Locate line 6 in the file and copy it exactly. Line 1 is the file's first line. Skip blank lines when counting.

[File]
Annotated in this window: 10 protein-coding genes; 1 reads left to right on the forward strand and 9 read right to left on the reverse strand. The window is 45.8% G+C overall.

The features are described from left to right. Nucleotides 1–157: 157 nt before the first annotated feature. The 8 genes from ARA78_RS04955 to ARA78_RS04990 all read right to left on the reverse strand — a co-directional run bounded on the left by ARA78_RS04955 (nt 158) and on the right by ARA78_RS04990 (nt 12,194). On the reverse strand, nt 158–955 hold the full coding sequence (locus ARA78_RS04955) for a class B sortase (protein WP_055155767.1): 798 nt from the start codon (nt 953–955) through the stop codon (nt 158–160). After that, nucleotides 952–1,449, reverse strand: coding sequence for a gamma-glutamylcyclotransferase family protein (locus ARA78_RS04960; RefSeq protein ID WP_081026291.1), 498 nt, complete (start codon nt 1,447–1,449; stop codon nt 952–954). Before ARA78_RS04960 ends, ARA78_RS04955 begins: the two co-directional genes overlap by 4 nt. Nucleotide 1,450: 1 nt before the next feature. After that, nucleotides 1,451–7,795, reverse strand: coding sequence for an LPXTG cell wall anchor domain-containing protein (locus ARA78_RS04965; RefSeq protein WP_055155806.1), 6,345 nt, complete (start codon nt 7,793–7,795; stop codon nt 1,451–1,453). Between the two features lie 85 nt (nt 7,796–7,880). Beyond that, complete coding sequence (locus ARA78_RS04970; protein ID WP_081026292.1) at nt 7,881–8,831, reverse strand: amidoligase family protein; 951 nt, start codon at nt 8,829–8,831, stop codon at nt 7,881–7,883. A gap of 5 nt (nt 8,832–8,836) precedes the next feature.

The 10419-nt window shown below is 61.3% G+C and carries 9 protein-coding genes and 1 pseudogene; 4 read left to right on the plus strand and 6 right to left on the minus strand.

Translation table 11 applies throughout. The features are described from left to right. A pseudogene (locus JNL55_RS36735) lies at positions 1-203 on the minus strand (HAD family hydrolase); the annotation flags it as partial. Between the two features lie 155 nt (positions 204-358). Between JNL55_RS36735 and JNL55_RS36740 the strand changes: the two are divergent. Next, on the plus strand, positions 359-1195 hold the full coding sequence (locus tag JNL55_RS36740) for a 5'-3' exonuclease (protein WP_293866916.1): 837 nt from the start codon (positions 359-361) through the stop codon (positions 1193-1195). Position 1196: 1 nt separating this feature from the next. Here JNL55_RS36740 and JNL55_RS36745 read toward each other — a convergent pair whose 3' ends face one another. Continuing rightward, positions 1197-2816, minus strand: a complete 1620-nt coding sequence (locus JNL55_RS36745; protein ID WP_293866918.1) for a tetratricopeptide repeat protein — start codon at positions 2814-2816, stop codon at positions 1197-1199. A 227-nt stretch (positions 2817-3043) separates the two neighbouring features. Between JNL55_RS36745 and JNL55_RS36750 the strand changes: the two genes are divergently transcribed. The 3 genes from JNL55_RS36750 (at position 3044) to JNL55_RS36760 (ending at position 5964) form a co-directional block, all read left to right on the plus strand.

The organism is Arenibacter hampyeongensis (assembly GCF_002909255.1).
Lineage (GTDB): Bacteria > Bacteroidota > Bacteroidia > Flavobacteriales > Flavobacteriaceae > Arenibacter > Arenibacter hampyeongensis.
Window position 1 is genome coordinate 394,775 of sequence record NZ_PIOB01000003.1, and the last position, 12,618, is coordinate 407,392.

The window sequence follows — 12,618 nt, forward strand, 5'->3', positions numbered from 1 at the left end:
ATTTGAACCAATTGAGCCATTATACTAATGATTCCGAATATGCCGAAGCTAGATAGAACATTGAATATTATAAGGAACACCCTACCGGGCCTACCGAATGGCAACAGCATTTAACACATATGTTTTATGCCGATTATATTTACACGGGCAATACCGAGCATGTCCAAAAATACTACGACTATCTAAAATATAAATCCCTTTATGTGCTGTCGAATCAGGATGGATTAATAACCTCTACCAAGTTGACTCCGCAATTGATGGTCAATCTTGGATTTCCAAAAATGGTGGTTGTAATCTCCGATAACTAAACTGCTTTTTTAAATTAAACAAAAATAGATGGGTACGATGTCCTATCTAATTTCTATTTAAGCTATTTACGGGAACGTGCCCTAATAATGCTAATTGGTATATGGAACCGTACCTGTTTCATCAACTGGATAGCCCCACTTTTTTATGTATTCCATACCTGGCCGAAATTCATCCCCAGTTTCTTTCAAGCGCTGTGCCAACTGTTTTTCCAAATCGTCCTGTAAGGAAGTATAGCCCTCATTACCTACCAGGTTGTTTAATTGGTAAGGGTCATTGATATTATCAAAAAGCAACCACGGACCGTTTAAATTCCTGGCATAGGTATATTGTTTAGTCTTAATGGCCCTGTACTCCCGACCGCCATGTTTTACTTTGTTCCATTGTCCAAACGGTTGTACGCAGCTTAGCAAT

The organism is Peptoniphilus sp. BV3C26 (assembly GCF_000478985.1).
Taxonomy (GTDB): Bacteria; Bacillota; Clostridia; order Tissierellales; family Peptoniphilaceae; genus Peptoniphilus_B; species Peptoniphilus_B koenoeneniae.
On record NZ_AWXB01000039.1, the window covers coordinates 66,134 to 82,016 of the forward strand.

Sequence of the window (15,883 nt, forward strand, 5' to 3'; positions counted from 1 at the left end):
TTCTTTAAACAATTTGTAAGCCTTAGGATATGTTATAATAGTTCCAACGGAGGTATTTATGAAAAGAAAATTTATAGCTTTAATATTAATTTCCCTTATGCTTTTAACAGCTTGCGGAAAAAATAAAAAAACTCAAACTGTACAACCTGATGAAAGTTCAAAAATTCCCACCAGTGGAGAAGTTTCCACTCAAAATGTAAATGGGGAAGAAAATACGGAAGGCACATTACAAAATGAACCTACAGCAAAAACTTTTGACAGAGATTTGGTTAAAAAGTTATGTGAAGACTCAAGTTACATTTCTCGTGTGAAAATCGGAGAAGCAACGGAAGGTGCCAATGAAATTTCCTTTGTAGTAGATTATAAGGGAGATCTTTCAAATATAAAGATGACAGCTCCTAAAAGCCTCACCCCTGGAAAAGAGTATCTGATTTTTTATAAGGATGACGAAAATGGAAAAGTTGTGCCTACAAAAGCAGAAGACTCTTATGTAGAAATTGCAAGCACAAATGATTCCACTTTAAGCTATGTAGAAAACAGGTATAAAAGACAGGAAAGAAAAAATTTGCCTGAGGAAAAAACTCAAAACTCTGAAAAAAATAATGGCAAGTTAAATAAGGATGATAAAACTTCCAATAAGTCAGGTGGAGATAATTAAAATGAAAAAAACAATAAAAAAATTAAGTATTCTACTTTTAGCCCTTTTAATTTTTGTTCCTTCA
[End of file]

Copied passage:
Lineage (GTDB): Bacteria > Bacteroidota > Bacteroidia > Flavobacteriales > Flavobacteriaceae > Arenibacter > Arenibacter hampyeongensis.